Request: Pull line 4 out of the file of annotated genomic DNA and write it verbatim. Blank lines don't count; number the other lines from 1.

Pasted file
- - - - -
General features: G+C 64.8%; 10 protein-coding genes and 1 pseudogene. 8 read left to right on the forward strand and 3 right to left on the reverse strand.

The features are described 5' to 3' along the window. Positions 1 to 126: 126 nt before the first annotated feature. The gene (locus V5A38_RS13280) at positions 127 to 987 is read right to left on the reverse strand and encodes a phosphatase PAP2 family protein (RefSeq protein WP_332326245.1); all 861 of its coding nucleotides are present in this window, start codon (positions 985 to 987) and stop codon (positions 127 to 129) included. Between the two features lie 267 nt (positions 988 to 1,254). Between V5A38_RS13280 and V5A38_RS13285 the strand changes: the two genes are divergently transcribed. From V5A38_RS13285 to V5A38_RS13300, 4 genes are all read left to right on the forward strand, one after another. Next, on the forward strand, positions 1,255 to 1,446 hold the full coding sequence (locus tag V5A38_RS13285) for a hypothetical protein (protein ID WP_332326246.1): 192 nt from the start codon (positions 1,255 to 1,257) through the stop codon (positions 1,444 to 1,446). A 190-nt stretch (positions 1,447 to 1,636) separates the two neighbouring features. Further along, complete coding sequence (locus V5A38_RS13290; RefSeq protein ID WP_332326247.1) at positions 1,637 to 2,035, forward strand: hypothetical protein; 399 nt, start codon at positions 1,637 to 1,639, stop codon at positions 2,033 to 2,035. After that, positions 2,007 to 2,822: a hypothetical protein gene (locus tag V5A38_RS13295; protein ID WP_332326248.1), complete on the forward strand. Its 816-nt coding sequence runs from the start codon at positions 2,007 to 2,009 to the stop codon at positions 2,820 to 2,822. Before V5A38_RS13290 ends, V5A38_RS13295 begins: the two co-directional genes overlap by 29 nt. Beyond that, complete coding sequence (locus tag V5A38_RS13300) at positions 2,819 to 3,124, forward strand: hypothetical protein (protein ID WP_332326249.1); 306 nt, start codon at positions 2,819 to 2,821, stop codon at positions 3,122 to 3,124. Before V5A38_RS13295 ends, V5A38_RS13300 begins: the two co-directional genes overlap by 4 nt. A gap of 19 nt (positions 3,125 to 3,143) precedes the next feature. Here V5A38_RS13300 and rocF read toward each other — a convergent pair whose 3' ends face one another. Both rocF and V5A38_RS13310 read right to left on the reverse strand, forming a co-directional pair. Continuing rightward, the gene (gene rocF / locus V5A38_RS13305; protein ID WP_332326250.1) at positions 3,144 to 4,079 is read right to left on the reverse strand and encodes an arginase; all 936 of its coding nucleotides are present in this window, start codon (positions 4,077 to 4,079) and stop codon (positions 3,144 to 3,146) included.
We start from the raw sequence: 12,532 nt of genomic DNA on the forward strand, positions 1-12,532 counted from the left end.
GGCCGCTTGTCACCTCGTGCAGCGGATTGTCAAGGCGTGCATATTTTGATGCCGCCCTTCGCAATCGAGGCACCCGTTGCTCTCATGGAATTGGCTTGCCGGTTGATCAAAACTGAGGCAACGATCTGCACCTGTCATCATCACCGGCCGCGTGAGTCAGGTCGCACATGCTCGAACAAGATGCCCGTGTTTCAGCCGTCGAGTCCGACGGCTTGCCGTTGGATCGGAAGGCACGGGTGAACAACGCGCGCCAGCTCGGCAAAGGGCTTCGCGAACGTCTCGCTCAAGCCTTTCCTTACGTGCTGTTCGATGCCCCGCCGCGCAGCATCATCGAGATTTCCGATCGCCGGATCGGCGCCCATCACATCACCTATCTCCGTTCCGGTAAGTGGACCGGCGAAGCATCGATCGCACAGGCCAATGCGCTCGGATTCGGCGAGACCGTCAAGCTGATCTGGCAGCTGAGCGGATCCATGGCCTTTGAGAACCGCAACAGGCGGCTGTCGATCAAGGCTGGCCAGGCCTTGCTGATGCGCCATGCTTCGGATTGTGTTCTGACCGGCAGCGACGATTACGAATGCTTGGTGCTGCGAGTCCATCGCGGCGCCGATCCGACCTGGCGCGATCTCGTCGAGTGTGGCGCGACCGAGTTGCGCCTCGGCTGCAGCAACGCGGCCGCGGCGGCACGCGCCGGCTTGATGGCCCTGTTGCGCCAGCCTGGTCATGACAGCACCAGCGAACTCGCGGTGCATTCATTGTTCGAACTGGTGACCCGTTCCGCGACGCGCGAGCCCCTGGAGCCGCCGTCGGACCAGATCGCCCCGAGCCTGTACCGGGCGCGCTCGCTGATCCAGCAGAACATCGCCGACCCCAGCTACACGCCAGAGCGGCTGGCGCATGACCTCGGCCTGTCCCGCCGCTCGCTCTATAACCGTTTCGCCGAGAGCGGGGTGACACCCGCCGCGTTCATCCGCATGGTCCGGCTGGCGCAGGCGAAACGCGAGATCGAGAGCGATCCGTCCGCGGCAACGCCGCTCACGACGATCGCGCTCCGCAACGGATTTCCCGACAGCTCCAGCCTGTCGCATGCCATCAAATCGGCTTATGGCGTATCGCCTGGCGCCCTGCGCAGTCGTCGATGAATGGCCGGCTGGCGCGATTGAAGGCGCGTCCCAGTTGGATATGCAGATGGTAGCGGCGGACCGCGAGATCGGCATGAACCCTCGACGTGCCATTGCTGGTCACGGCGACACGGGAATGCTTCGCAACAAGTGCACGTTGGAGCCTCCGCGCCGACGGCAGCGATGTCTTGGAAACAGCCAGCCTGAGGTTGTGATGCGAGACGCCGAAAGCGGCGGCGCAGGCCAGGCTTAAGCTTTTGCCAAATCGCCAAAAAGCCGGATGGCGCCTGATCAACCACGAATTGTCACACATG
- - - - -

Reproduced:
GGCCGCTTGTCACCTCGTGCAGCGGATTGTCAAGGCGTGCATATTTTGATGCCGCCCTTCGCAATCGAGGCACCCGTTGCTCTCATGGAATTGGCTTGCCGGTTGATCAAAACTGAGGCAACGATCTGCACCTGTCATCATCACCGGCCGCGTGAGTCAGGTCGCACATGCTCGAACAAGATGCCCGTGTTTCAGCCGTCGAGTCCGACGGCTTGCCGTTGGATCGGAAGGCACGGGTGAACAACGCGCGCCAGCTCGGCAAAGGGCTTCGCGAACGTCTCGCTCAAGCCTTTCCTTACGTGCTGTTCGATGCCCCGCCGCGCAGCATCATCGAGATTTCCGATCGCCGGATCGGCGCCCATCACATCACCTATCTCCGTTCCGGTAAGTGGACCGGCGAAGCATCGATCGCACAGGCCAATGCGCTCGGATTCGGCGAGACCGTCAAGCTGATCTGGCAGCTGAGCGGATCCATGGCCTTTGAGAACCGCAACAGGCGGCTGTCGATCAAGGCTGGCCAGGCCTTGCTGATGCGCCATGCTTCGGATTGTGTTCTGACCGGCAGCGACGATTACGAATGCTTGGTGCTGCGAGTCCATCGCGGCGCCGATCCGACCTGGCGCGATCTCGTCGAGTGTGGCGCGACCGAGTTGCGCCTCGGCTGCAGCAACGCGGCCGCGGCGGCACGCGCCGGCTTGATGGCCCTGTTGCGCCAGCCTGGTCATGACAGCACCAGCGAACTCGCGGTGCATTCATTGTTCGAACTGGTGACCCGTTCCGCGACGCGCGAGCCCCTGGAGCCGCCGTCGGACCAGATCGCCCCGAGCCTGTACCGGGCGCGCTCGCTGATCCAGCAGAACATCGCCGACCCCAGCTACACGCCAGAGCGGCTGGCGCATGACCTCGGCCTGTCCCGCCGCTCGCTCTATAACCGTTTCGCCGAGAGCGGGGTGACACCCGCCGCGTTCATCCGCATGGTCCGGCTGGCGCAGGCGAAACGCGAGATCGAGAGCGATCCGTCCGCGGCAACGCCGCTCACGACGATCGCGCTCCGCAACGGATTTCCCGACAGCTCCAGCCTGTCGCATGCCATCAAATCGGCTTATGGCGTATCGCCTGGCGCCCTGCGCAGTCGTCGATGAATGGCCGGCTGGCGCGATTGAAGGCGCGTCCCAGTTGGATATGCAGATGGTAGCGGCGGACCGCGAGATCGGCATGAACCCTCGACGTGCCATTGCTGGTCACGGCGACACGGGAATGCTTCGCAACAAGTGCACGTTGGAGCCTCCGCGCCGACGGCAGCGATGTCTTGGAAACAGCCAGCCTGAGGTTGTGATGCGAGACGCCGAAAGCGGCGGCGCAGGCCAGGCTTAAGCTTTTGCCAAATCGCCAAAAAGCCGGATGGCGCCTGATCAACCACGAATTGTCACACATG